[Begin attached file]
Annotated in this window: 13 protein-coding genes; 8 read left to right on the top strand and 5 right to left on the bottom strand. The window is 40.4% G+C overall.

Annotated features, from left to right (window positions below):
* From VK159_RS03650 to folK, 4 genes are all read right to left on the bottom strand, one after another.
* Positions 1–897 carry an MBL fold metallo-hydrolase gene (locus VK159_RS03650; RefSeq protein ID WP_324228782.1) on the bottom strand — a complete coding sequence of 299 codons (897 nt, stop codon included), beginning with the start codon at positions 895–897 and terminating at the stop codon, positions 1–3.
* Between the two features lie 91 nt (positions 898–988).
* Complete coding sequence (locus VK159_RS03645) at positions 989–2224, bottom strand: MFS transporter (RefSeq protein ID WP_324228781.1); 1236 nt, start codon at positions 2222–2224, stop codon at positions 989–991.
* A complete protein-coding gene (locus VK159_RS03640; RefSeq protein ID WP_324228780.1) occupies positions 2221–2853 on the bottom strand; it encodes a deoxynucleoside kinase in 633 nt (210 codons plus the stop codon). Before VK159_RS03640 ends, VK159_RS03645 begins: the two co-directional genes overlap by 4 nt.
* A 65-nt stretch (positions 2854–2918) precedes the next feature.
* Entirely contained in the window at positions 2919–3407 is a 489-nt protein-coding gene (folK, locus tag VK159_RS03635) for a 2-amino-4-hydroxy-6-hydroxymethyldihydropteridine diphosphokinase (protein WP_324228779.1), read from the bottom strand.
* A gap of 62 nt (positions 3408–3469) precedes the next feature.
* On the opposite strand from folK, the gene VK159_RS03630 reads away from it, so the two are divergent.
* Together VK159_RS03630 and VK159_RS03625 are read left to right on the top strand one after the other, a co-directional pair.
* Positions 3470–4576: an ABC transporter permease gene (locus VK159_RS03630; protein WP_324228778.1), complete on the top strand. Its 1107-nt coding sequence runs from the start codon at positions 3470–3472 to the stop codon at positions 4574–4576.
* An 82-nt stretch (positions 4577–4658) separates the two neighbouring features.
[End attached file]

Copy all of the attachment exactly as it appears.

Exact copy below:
Annotated in this window: 13 protein-coding genes; 8 read left to right on the top strand and 5 right to left on the bottom strand. The window is 40.4% G+C overall.

Annotated features, from left to right (window positions below):
* From VK159_RS03650 to folK, 4 genes are all read right to left on the bottom strand, one after another.
* Positions 1–897 carry an MBL fold metallo-hydrolase gene (locus VK159_RS03650; RefSeq protein ID WP_324228782.1) on the bottom strand — a complete coding sequence of 299 codons (897 nt, stop codon included), beginning with the start codon at positions 895–897 and terminating at the stop codon, positions 1–3.
* Between the two features lie 91 nt (positions 898–988).
* Complete coding sequence (locus VK159_RS03645) at positions 989–2224, bottom strand: MFS transporter (RefSeq protein ID WP_324228781.1); 1236 nt, start codon at positions 2222–2224, stop codon at positions 989–991.
* A complete protein-coding gene (locus VK159_RS03640; RefSeq protein ID WP_324228780.1) occupies positions 2221–2853 on the bottom strand; it encodes a deoxynucleoside kinase in 633 nt (210 codons plus the stop codon). Before VK159_RS03640 ends, VK159_RS03645 begins: the two co-directional genes overlap by 4 nt.
* A 65-nt stretch (positions 2854–2918) precedes the next feature.
* Entirely contained in the window at positions 2919–3407 is a 489-nt protein-coding gene (folK, locus tag VK159_RS03635) for a 2-amino-4-hydroxy-6-hydroxymethyldihydropteridine diphosphokinase (protein WP_324228779.1), read from the bottom strand.
* A gap of 62 nt (positions 3408–3469) precedes the next feature.
* On the opposite strand from folK, the gene VK159_RS03630 reads away from it, so the two are divergent.
* Together VK159_RS03630 and VK159_RS03625 are read left to right on the top strand one after the other, a co-directional pair.
* Positions 3470–4576: an ABC transporter permease gene (locus VK159_RS03630; protein WP_324228778.1), complete on the top strand. Its 1107-nt coding sequence runs from the start codon at positions 3470–3472 to the stop codon at positions 4574–4576.
* An 82-nt stretch (positions 4577–4658) separates the two neighbouring features.